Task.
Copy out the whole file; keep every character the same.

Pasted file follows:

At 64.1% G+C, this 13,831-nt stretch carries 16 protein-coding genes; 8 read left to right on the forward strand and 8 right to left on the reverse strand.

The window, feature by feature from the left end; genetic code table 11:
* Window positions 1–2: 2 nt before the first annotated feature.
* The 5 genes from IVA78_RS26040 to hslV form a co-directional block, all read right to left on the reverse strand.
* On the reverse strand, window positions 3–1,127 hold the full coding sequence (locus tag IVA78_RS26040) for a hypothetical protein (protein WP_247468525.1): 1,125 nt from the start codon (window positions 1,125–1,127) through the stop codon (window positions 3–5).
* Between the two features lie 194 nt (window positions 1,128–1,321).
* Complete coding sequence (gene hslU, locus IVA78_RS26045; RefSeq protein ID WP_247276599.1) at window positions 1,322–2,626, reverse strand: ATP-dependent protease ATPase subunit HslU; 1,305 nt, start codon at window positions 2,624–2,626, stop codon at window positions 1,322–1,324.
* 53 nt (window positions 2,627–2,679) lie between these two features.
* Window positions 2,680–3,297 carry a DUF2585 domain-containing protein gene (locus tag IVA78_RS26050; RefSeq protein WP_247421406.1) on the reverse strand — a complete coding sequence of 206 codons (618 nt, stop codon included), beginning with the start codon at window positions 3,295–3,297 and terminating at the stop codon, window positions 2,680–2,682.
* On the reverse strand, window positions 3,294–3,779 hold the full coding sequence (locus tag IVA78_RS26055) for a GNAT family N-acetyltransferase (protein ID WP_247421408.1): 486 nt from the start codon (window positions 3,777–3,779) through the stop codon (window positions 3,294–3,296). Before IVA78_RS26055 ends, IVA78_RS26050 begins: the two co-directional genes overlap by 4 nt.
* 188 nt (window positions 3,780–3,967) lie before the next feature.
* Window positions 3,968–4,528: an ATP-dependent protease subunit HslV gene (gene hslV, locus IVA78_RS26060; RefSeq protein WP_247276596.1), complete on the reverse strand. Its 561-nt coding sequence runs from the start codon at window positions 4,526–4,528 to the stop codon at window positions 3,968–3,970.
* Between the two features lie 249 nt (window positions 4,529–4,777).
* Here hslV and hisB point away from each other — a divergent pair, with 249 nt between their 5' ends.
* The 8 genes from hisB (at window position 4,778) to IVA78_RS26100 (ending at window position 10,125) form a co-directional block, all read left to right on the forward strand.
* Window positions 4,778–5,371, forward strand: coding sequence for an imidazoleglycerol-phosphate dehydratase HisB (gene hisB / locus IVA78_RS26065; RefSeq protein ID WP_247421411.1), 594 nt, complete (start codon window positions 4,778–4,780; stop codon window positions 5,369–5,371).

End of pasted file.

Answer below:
At 64.1% G+C, this 13,831-nt stretch carries 16 protein-coding genes; 8 read left to right on the forward strand and 8 right to left on the reverse strand.

The window, feature by feature from the left end; genetic code table 11:
* Window positions 1–2: 2 nt before the first annotated feature.
* The 5 genes from IVA78_RS26040 to hslV form a co-directional block, all read right to left on the reverse strand.
* On the reverse strand, window positions 3–1,127 hold the full coding sequence (locus tag IVA78_RS26040) for a hypothetical protein (protein WP_247468525.1): 1,125 nt from the start codon (window positions 1,125–1,127) through the stop codon (window positions 3–5).
* Between the two features lie 194 nt (window positions 1,128–1,321).
* Complete coding sequence (gene hslU, locus IVA78_RS26045; RefSeq protein ID WP_247276599.1) at window positions 1,322–2,626, reverse strand: ATP-dependent protease ATPase subunit HslU; 1,305 nt, start codon at window positions 2,624–2,626, stop codon at window positions 1,322–1,324.
* 53 nt (window positions 2,627–2,679) lie between these two features.
* Window positions 2,680–3,297 carry a DUF2585 domain-containing protein gene (locus tag IVA78_RS26050; RefSeq protein WP_247421406.1) on the reverse strand — a complete coding sequence of 206 codons (618 nt, stop codon included), beginning with the start codon at window positions 3,295–3,297 and terminating at the stop codon, window positions 2,680–2,682.
* On the reverse strand, window positions 3,294–3,779 hold the full coding sequence (locus tag IVA78_RS26055) for a GNAT family N-acetyltransferase (protein ID WP_247421408.1): 486 nt from the start codon (window positions 3,777–3,779) through the stop codon (window positions 3,294–3,296). Before IVA78_RS26055 ends, IVA78_RS26050 begins: the two co-directional genes overlap by 4 nt.
* 188 nt (window positions 3,780–3,967) lie before the next feature.
* Window positions 3,968–4,528: an ATP-dependent protease subunit HslV gene (gene hslV, locus IVA78_RS26060; RefSeq protein WP_247276596.1), complete on the reverse strand. Its 561-nt coding sequence runs from the start codon at window positions 4,526–4,528 to the stop codon at window positions 3,968–3,970.
* Between the two features lie 249 nt (window positions 4,529–4,777).
* Here hslV and hisB point away from each other — a divergent pair, with 249 nt between their 5' ends.
* The 8 genes from hisB (at window position 4,778) to IVA78_RS26100 (ending at window position 10,125) form a co-directional block, all read left to right on the forward strand.
* Window positions 4,778–5,371, forward strand: coding sequence for an imidazoleglycerol-phosphate dehydratase HisB (gene hisB / locus IVA78_RS26065; RefSeq protein ID WP_247421411.1), 594 nt, complete (start codon window positions 4,778–4,780; stop codon window positions 5,369–5,371).